The Panic, The Pause, The Promise
The Panic, The Pause, and The Promise
At the time I’m writing this, my hair is getting crazy, I forgot to shave and my sleep is somewhat messed up (too much or too little). Then there’s those weird and vivid dreams that I can only vaguely remember. I get cranky for no apparent reason. Yup, that happens too. Anyway, I’m on my third cup of coffee this morning and trying to bang out some sensible thoughts on this human moment in history.
“Everyone has a plan ’til they get punched in the mouth.”
This quip came from world champion boxer Mike Tyson when a reporter asked him about his “fight plan” for an upcoming opponent.
It speaks to that moment of panic when things go horribly wrong.
Seemingly overnight, jobs flew out the window, vibrant businesses failed and investments tanked. Everyone I know is struggling to cope. If your health or family routines have been turned upside down its little comfort that this is happening across the nation and around the world. A whole new 24 million North Americans had to claim unemployment these past few weeks.
Psychologists tell us that when we face threatening change, our “caveman software” kicks in. Suddenly fight, flight, or freeze responses are triggered and we experience a flood of random emotions from anger, denial, anxiety to just plain old fear.
When airplane pilots experience engine failure in mid-flight, the instructions are sparse and clear. “Just fly the airplane” becomes the mandate. As pilots run through worst-case scenarios, they need a reminder to focus on the most important job they have, flying the airplane.
Figure out what really matters. Rely on your faith, training, experience, skill, and instincts to figure out the next right thing to do. Then do it the very best that you can.
Jesus’ personal promise to you and me in times like these is:
“In this world you will have trouble. But take heart! I have overcome the world.” (John 16:33)
We’ll likely have to shelter in place for a while longer. There’s a lot of uncertainty between now and our new normal, the next normal, and the never normal. There will likely be false “all clear” in some regions. There may be future spikes. But everything will play out. It’ll be different, but ok.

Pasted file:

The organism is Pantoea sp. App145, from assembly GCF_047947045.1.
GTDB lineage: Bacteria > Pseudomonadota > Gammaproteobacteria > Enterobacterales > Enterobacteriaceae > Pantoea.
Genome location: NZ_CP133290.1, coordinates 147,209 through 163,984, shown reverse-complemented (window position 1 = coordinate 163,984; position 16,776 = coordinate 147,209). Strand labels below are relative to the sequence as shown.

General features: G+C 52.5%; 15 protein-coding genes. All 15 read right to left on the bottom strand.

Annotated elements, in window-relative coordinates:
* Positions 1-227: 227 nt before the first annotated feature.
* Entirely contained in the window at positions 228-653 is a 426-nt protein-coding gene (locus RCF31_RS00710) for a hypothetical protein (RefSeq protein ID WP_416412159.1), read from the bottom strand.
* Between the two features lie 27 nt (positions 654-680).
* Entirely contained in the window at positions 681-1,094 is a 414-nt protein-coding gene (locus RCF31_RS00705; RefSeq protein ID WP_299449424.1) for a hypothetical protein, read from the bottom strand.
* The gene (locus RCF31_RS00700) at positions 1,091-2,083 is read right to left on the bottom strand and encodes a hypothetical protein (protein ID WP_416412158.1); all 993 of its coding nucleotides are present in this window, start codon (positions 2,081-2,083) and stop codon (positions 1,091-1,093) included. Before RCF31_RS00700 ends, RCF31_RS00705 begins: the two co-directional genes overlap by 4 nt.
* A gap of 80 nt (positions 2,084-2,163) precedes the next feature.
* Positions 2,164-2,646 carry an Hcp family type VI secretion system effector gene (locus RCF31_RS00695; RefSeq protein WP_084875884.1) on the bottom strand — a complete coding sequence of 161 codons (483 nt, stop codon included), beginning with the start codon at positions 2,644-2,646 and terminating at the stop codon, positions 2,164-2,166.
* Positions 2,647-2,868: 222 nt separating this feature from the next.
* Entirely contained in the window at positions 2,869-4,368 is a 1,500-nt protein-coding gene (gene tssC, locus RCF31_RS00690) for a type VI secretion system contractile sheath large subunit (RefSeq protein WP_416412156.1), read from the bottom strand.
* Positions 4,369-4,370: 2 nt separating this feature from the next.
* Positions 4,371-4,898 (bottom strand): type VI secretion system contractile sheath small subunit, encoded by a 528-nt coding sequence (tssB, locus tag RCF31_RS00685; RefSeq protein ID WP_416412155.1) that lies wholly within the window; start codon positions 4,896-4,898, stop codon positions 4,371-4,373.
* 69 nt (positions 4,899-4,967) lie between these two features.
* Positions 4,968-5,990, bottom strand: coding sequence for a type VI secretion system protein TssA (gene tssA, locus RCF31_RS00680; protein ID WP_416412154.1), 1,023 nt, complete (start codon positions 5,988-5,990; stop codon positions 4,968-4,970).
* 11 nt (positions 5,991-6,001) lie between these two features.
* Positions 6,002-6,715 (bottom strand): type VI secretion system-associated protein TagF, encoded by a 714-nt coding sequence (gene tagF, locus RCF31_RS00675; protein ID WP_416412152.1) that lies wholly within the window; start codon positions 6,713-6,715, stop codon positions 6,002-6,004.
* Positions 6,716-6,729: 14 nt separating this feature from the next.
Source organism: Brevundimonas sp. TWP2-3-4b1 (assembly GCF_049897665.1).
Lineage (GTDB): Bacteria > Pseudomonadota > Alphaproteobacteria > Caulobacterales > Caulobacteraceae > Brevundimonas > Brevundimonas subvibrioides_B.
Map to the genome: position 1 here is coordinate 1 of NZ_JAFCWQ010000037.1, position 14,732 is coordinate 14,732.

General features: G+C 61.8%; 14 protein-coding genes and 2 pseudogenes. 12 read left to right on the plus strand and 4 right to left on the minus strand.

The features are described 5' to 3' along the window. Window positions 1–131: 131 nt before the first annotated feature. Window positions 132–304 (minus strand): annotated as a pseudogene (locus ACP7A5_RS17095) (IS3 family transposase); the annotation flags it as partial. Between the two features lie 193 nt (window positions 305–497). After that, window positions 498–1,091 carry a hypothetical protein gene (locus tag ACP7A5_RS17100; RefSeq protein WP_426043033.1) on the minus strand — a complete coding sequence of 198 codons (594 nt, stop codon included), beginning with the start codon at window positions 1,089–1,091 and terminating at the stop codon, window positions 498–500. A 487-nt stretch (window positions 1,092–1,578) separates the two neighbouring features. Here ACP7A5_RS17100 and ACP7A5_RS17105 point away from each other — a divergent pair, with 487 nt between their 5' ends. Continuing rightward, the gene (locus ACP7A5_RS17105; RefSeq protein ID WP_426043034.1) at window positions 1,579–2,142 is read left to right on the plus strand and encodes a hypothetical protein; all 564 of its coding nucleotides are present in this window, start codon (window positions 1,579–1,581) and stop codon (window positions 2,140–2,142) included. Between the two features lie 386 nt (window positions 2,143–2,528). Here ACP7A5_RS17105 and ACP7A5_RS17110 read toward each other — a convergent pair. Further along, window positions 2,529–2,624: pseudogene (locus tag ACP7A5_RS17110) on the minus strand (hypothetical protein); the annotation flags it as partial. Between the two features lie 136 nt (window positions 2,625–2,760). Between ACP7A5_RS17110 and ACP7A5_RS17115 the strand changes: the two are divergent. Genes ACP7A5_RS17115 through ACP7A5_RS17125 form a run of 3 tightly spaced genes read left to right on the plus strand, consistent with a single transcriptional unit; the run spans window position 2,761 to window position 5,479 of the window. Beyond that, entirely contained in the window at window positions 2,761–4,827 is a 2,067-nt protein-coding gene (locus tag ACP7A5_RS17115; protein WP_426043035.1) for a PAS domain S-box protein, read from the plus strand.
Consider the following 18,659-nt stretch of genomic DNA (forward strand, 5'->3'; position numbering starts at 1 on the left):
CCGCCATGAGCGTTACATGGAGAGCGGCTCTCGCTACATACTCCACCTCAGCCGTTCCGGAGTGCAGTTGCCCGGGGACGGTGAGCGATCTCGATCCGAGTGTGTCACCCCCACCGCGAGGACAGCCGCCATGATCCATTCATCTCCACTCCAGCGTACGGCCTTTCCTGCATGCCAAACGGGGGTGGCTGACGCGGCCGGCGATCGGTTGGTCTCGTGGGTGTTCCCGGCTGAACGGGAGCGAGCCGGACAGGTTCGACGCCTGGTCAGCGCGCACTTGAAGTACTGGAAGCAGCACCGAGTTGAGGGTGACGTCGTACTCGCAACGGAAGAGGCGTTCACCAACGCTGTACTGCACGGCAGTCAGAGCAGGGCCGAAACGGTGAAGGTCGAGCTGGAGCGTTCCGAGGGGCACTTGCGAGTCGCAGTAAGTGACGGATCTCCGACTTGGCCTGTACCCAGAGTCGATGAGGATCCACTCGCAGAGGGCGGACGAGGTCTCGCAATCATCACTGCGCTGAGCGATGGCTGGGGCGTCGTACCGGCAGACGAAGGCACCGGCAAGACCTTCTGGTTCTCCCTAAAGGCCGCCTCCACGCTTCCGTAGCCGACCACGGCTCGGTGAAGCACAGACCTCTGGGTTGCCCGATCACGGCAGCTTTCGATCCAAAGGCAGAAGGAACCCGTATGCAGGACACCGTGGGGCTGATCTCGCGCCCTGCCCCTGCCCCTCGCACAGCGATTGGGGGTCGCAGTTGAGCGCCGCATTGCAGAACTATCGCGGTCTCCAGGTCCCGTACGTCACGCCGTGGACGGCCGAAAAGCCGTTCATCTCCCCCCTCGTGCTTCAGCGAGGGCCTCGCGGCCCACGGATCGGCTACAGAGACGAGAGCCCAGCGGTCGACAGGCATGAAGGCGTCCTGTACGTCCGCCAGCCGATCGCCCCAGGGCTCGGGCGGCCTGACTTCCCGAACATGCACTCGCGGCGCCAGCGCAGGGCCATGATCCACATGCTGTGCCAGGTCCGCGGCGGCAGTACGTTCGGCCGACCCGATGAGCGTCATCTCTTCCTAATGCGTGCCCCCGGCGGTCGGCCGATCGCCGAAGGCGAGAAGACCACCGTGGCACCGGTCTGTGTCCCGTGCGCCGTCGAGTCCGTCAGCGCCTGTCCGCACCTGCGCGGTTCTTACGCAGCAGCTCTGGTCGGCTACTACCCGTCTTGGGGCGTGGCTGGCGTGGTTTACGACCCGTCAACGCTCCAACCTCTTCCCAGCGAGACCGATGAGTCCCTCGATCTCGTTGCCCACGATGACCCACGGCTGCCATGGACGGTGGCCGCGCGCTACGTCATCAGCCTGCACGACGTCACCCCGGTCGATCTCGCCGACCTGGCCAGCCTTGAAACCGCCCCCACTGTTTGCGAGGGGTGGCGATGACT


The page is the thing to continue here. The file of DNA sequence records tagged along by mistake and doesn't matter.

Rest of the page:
The forced suspension of plans, travel, schedules, and times with family and friends pale in comparison to the real devastation of lives lost. The daily news updates tell the story.
There’s unfathomable grief for those who’ve lost loved ones to this insidious pandemic. There’s deep care and concern for those who are suffering loss and genuine economic hardship.
There is also a slowly dawning reality.
While health care workers and home-schooling parents are busier than ever, much of the rest of the world has come to a screeching halt.
Streets are emptier, air is cleaner, even at a distance, people seem friendlier and more supportive.
Perhaps a growing recognition that life just got simpler?
Perhaps whole world as we know it just got a cosmic “time out”.
As believers, we’ve been given an opportunity to dig deeper in our faith and our spiritual disciplines that often get pushed aside by busy-ness.
A chance to just “Be still and know that I am God” Psalm 46:10
In times like this that the promise of Romans 8:28 “all things work together for good.” gets a bit overworked.
I have no confidence that left to its own devices, COVID-19 will somehow prove to be ultimately good.
It is part of this broken, cruel world in which evil causes immeasurable pain and suffering.
I do know the same God who was able to work through the horrors of the crucifixion, the same God who defeated death through the resurrection of Jesus, this God can and will work in all things for good
And when the mystery of God’s goodness leaves us feeling confused, God’s Spirit helps us, groaning with us as we yearn for God’s glory to be revealed.
Heaven’s message for us is clear: when everything else changes, God’s presence never does.
We journey in the company of the Holy Spirit, who “will teach you everything and will remind you of everything” I (Jesus) have told you (John 14:26 NLT).
So, with that confident hope, we have capacity to navigate whatever’s next.
Change is a part of life, and a necessary part of God’s strategy. In order to use us in His masterplan, he alters our assignments from time to time.
And what about the tragic changes God permits? Some seasons make no sense. They do, however, if we can see them from an eternal perspective.
The apostle Paul, who knew a thing or two about change and hardship wrote:
“These troubles are getting us ready for an eternal glory that will make all our troubles seem like nothing” (2 Corinthians 4:17 CEV).
What makes no sense in this life will make perfect sense in the next.
Until next time,